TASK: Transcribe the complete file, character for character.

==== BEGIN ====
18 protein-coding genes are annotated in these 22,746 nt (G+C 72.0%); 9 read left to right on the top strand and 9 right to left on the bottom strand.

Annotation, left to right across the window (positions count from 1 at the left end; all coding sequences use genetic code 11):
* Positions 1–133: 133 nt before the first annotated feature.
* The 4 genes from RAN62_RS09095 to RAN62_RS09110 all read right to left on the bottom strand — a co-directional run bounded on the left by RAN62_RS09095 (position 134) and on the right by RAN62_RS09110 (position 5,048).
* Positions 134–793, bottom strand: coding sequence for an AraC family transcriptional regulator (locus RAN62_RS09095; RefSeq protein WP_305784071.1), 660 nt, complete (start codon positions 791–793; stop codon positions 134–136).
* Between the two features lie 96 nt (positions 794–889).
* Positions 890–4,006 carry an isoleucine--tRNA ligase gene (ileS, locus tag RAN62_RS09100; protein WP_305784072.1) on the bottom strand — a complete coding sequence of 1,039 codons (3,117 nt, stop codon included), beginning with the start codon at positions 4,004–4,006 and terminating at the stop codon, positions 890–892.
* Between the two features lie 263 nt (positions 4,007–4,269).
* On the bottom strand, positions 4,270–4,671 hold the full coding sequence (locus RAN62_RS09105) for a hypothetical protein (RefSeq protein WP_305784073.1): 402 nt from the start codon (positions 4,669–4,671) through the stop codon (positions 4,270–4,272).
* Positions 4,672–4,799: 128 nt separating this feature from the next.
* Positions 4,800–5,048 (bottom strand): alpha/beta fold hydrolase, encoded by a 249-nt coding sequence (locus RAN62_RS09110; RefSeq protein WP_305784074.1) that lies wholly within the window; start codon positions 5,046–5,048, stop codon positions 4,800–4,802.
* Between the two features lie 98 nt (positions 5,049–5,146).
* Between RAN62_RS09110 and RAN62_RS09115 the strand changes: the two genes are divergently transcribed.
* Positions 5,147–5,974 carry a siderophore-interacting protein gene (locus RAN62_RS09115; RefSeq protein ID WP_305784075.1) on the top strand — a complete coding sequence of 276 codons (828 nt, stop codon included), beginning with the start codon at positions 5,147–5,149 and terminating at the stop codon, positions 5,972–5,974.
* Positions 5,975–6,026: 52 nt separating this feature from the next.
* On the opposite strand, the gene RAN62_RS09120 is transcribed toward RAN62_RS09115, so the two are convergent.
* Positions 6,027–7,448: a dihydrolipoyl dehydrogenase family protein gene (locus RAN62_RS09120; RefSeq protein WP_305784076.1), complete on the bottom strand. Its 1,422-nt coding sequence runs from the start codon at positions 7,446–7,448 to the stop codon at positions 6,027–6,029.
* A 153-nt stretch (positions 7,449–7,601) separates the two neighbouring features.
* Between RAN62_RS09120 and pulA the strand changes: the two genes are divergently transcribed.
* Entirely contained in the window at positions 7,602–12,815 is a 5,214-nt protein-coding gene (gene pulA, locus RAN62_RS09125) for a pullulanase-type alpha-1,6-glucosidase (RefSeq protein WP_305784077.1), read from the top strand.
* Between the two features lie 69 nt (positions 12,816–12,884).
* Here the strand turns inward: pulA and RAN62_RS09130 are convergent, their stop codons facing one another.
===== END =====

18 protein-coding genes are annotated in these 22,746 nt (G+C 72.0%); 9 read left to right on the top strand and 9 right to left on the bottom strand.

Annotation, left to right across the window (positions count from 1 at the left end; all coding sequences use genetic code 11):
* Positions 1–133: 133 nt before the first annotated feature.
* The 4 genes from RAN62_RS09095 to RAN62_RS09110 all read right to left on the bottom strand — a co-directional run bounded on the left by RAN62_RS09095 (position 134) and on the right by RAN62_RS09110 (position 5,048).
* Positions 134–793, bottom strand: coding sequence for an AraC family transcriptional regulator (locus RAN62_RS09095; RefSeq protein WP_305784071.1), 660 nt, complete (start codon positions 791–793; stop codon positions 134–136).
* Between the two features lie 96 nt (positions 794–889).
* Positions 890–4,006 carry an isoleucine--tRNA ligase gene (ileS, locus tag RAN62_RS09100; protein WP_305784072.1) on the bottom strand — a complete coding sequence of 1,039 codons (3,117 nt, stop codon included), beginning with the start codon at positions 4,004–4,006 and terminating at the stop codon, positions 890–892.
* Between the two features lie 263 nt (positions 4,007–4,269).
* On the bottom strand, positions 4,270–4,671 hold the full coding sequence (locus RAN62_RS09105) for a hypothetical protein (RefSeq protein WP_305784073.1): 402 nt from the start codon (positions 4,669–4,671) through the stop codon (positions 4,270–4,272).
* Positions 4,672–4,799: 128 nt separating this feature from the next.
* Positions 4,800–5,048 (bottom strand): alpha/beta fold hydrolase, encoded by a 249-nt coding sequence (locus RAN62_RS09110; RefSeq protein WP_305784074.1) that lies wholly within the window; start codon positions 5,046–5,048, stop codon positions 4,800–4,802.
* Between the two features lie 98 nt (positions 5,049–5,146).
* Between RAN62_RS09110 and RAN62_RS09115 the strand changes: the two genes are divergently transcribed.
* Positions 5,147–5,974 carry a siderophore-interacting protein gene (locus RAN62_RS09115; RefSeq protein ID WP_305784075.1) on the top strand — a complete coding sequence of 276 codons (828 nt, stop codon included), beginning with the start codon at positions 5,147–5,149 and terminating at the stop codon, positions 5,972–5,974.
* Positions 5,975–6,026: 52 nt separating this feature from the next.
* On the opposite strand, the gene RAN62_RS09120 is transcribed toward RAN62_RS09115, so the two are convergent.
* Positions 6,027–7,448: a dihydrolipoyl dehydrogenase family protein gene (locus RAN62_RS09120; RefSeq protein WP_305784076.1), complete on the bottom strand. Its 1,422-nt coding sequence runs from the start codon at positions 7,446–7,448 to the stop codon at positions 6,027–6,029.
* A 153-nt stretch (positions 7,449–7,601) separates the two neighbouring features.
* Between RAN62_RS09120 and pulA the strand changes: the two genes are divergently transcribed.
* Entirely contained in the window at positions 7,602–12,815 is a 5,214-nt protein-coding gene (gene pulA, locus RAN62_RS09125) for a pullulanase-type alpha-1,6-glucosidase (RefSeq protein WP_305784077.1), read from the top strand.
* Between the two features lie 69 nt (positions 12,816–12,884).
* Here the strand turns inward: pulA and RAN62_RS09130 are convergent, their stop codons facing one another.